The Washington Post reports that intelligence officials are warning that popular online virtual worlds could become a way for terrorists to move money and organize and conduct espionage.
The online worlds, such as Second Life, are role-playing games that allow users to create a computer persona, known as an avatar. The avatars explore the computer worlds and in some games have even spawned their own economies, with banks springing up in the games and money changing virtual hands.
Intelligence officials who have examined these systems say they're convinced that the qualities that many computer users find so attractive about virtual worlds -- including anonymity, global access and the expanded ability to make financial transfers outside normal channels -- have turned them into seedbeds for transnational threats.
"The virtual world is the next great frontier and in some respects is still very much a Wild West environment," a recent paper by the government's new Intelligence Advanced Research Projects Activity said.
The article says that officials from Linden Labs, which operates Second Life, have initiated meetings with intelligence officials, and that they say that systems to monitor avatar activity and identify risky behavior are already built in to the game.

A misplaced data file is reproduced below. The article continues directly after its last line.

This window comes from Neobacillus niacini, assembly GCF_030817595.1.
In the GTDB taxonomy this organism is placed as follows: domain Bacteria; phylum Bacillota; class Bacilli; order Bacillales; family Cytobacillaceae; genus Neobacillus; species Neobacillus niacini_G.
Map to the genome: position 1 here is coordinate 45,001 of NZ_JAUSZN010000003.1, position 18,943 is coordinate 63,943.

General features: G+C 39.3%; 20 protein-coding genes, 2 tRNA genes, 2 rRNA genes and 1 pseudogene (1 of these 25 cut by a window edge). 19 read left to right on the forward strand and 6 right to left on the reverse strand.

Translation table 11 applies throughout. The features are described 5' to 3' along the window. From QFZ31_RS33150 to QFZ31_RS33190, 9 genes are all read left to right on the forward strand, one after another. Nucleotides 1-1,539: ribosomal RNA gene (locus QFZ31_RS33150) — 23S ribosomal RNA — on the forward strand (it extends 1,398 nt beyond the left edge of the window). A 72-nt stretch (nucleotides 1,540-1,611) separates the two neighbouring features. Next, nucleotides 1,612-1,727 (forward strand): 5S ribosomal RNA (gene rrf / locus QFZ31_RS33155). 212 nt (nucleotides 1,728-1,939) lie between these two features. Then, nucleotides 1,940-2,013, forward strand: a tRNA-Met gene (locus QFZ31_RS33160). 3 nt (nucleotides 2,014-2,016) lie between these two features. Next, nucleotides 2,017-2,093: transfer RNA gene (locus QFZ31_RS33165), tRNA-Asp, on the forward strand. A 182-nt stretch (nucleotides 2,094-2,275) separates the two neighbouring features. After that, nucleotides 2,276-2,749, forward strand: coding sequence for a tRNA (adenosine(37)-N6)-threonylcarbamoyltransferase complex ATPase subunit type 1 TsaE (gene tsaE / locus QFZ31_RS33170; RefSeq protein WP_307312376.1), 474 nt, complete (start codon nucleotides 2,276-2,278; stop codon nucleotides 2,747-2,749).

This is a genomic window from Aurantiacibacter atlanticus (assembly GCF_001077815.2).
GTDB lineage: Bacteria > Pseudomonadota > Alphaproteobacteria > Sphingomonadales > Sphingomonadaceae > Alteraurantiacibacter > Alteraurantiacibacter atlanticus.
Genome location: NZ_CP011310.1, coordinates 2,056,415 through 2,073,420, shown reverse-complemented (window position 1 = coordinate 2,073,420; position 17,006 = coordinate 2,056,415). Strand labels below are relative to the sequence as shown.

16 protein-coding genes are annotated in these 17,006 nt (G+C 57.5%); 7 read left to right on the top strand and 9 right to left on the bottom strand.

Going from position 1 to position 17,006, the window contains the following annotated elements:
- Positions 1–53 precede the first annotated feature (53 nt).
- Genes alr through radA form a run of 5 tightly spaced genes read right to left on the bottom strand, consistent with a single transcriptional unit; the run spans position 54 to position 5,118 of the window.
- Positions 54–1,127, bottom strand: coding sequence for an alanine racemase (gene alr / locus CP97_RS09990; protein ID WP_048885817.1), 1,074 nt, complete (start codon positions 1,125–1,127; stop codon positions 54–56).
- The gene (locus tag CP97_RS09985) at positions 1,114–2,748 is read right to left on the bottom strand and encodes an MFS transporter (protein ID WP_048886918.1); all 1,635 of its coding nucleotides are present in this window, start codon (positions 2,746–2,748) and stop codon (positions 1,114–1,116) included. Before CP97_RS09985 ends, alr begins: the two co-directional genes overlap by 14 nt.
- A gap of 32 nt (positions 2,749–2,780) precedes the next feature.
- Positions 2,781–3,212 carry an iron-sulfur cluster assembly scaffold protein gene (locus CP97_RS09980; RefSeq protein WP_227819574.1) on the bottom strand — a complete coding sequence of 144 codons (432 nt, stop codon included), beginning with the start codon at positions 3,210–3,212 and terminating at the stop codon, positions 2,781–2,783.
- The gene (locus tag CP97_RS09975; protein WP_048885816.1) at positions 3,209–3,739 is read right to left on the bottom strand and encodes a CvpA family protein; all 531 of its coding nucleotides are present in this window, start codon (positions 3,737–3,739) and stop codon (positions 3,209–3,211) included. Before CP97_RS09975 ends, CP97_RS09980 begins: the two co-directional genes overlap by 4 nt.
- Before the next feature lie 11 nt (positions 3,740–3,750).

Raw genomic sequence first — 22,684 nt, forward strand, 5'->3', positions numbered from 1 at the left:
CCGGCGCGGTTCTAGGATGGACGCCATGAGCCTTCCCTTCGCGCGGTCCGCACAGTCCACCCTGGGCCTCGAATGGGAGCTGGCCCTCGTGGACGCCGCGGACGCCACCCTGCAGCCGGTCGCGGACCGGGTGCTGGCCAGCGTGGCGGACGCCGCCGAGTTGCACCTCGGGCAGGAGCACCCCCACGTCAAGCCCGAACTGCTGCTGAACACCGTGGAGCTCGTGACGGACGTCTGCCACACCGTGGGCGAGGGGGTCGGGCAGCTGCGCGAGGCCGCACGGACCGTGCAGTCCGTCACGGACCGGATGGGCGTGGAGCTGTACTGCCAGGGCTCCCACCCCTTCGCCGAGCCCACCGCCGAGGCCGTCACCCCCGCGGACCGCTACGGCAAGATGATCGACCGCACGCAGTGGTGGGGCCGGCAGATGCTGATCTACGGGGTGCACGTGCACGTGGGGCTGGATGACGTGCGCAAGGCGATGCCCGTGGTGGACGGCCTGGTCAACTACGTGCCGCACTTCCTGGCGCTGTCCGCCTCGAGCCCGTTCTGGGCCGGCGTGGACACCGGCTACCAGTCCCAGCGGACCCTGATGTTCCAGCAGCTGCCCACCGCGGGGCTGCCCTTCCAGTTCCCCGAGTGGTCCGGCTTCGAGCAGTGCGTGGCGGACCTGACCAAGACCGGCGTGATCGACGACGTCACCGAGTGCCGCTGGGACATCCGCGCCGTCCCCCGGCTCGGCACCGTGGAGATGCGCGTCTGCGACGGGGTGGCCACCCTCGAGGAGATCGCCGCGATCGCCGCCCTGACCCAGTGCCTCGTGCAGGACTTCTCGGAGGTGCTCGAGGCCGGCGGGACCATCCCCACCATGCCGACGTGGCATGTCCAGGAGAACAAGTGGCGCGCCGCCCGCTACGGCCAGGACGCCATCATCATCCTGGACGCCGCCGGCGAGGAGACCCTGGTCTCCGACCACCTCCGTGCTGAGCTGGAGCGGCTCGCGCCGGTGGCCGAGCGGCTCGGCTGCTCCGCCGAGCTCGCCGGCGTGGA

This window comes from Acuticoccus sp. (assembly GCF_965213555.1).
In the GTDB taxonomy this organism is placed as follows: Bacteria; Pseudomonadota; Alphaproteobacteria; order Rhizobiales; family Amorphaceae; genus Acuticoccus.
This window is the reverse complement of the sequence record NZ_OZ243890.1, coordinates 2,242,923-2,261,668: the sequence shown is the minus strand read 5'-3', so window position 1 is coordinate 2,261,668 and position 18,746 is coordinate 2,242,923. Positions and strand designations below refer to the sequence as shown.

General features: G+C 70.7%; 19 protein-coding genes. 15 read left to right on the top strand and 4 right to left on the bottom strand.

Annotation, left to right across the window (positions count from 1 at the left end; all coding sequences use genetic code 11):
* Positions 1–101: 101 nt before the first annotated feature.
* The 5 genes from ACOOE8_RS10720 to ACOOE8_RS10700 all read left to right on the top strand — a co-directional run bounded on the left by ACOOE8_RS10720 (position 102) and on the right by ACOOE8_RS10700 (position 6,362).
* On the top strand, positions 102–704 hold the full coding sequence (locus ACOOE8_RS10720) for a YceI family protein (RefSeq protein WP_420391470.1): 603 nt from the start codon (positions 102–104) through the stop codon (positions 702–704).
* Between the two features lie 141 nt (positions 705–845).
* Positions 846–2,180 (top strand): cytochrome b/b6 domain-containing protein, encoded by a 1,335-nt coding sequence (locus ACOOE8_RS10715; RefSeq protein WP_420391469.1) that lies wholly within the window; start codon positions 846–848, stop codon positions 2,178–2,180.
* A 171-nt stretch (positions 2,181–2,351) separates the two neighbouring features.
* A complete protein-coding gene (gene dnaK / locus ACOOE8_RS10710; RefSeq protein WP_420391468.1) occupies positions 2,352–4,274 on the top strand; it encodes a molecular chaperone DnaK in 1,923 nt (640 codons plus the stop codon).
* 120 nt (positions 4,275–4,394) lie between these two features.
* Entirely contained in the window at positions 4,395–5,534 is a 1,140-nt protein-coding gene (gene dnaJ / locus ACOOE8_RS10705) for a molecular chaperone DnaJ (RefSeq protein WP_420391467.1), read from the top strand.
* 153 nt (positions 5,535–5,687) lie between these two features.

Jim Dempsey, policy director at the Center for Democracy and Technology, says the government's concerns are similar to when cell phones and the Internet first gained widespread use.
Dempsey said the national security fears are overblown, in part because the country already has legal and technical mechanisms in place to give the government access to digital records it needs.
"They want to control this technology and make it even easier to tap than it already is," Dempsey said. "When the government is finished, every new technology becomes a more powerful surveillance tool than the technology before it."
Although officials fear that activity in Second Life could facilitate terrorist action in the real world, there have been fraud and harassment troubles in the virtual world. Additionally, it recently closed its banks due to concerns over whether the institutions were paying the promised interest.